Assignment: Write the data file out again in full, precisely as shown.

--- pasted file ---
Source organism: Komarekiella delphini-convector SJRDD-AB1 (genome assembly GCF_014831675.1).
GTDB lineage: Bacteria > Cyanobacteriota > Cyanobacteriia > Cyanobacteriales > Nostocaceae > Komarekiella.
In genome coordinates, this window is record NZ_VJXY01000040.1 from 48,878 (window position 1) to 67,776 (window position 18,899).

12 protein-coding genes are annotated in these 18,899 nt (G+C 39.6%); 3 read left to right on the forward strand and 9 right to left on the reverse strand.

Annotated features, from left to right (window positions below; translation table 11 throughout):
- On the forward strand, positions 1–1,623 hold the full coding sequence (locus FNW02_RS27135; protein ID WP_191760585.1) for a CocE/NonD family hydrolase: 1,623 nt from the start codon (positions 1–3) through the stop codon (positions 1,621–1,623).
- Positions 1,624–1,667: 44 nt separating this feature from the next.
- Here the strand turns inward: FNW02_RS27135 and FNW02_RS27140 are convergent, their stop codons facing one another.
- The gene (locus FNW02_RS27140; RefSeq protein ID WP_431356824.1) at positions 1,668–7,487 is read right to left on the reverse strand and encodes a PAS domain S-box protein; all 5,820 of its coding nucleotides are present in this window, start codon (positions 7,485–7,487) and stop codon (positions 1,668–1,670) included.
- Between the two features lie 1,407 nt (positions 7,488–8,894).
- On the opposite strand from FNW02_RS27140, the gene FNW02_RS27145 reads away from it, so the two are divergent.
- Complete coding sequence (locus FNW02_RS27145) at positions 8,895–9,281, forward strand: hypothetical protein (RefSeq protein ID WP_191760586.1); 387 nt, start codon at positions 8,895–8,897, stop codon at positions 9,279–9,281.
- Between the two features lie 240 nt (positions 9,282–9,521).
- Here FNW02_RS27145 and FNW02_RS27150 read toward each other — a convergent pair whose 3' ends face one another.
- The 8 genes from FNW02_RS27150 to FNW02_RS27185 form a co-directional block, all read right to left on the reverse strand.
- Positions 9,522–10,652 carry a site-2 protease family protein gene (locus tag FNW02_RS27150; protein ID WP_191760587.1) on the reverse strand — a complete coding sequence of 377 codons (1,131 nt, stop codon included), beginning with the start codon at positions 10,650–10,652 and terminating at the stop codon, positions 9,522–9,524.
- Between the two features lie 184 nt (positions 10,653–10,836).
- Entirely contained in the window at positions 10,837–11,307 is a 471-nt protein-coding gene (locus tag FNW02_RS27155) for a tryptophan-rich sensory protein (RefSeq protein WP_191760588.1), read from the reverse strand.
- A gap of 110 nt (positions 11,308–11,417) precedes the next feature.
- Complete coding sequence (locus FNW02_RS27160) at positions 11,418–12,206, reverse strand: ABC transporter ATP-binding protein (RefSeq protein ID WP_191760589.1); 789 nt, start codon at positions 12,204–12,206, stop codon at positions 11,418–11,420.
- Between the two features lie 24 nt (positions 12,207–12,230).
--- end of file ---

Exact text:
Source organism: Komarekiella delphini-convector SJRDD-AB1 (genome assembly GCF_014831675.1).
GTDB lineage: Bacteria > Cyanobacteriota > Cyanobacteriia > Cyanobacteriales > Nostocaceae > Komarekiella.
In genome coordinates, this window is record NZ_VJXY01000040.1 from 48,878 (window position 1) to 67,776 (window position 18,899).

12 protein-coding genes are annotated in these 18,899 nt (G+C 39.6%); 3 read left to right on the forward strand and 9 right to left on the reverse strand.

Annotated features, from left to right (window positions below; translation table 11 throughout):
- On the forward strand, positions 1–1,623 hold the full coding sequence (locus FNW02_RS27135; protein ID WP_191760585.1) for a CocE/NonD family hydrolase: 1,623 nt from the start codon (positions 1–3) through the stop codon (positions 1,621–1,623).
- Positions 1,624–1,667: 44 nt separating this feature from the next.
- Here the strand turns inward: FNW02_RS27135 and FNW02_RS27140 are convergent, their stop codons facing one another.
- The gene (locus FNW02_RS27140; RefSeq protein ID WP_431356824.1) at positions 1,668–7,487 is read right to left on the reverse strand and encodes a PAS domain S-box protein; all 5,820 of its coding nucleotides are present in this window, start codon (positions 7,485–7,487) and stop codon (positions 1,668–1,670) included.
- Between the two features lie 1,407 nt (positions 7,488–8,894).
- On the opposite strand from FNW02_RS27140, the gene FNW02_RS27145 reads away from it, so the two are divergent.
- Complete coding sequence (locus FNW02_RS27145) at positions 8,895–9,281, forward strand: hypothetical protein (RefSeq protein ID WP_191760586.1); 387 nt, start codon at positions 8,895–8,897, stop codon at positions 9,279–9,281.
- Between the two features lie 240 nt (positions 9,282–9,521).
- Here FNW02_RS27145 and FNW02_RS27150 read toward each other — a convergent pair whose 3' ends face one another.
- The 8 genes from FNW02_RS27150 to FNW02_RS27185 form a co-directional block, all read right to left on the reverse strand.
- Positions 9,522–10,652 carry a site-2 protease family protein gene (locus tag FNW02_RS27150; protein ID WP_191760587.1) on the reverse strand — a complete coding sequence of 377 codons (1,131 nt, stop codon included), beginning with the start codon at positions 10,650–10,652 and terminating at the stop codon, positions 9,522–9,524.
- Between the two features lie 184 nt (positions 10,653–10,836).
- Entirely contained in the window at positions 10,837–11,307 is a 471-nt protein-coding gene (locus tag FNW02_RS27155) for a tryptophan-rich sensory protein (RefSeq protein WP_191760588.1), read from the reverse strand.
- A gap of 110 nt (positions 11,308–11,417) precedes the next feature.
- Complete coding sequence (locus FNW02_RS27160) at positions 11,418–12,206, reverse strand: ABC transporter ATP-binding protein (RefSeq protein ID WP_191760589.1); 789 nt, start codon at positions 12,204–12,206, stop codon at positions 11,418–11,420.
- Between the two features lie 24 nt (positions 12,207–12,230).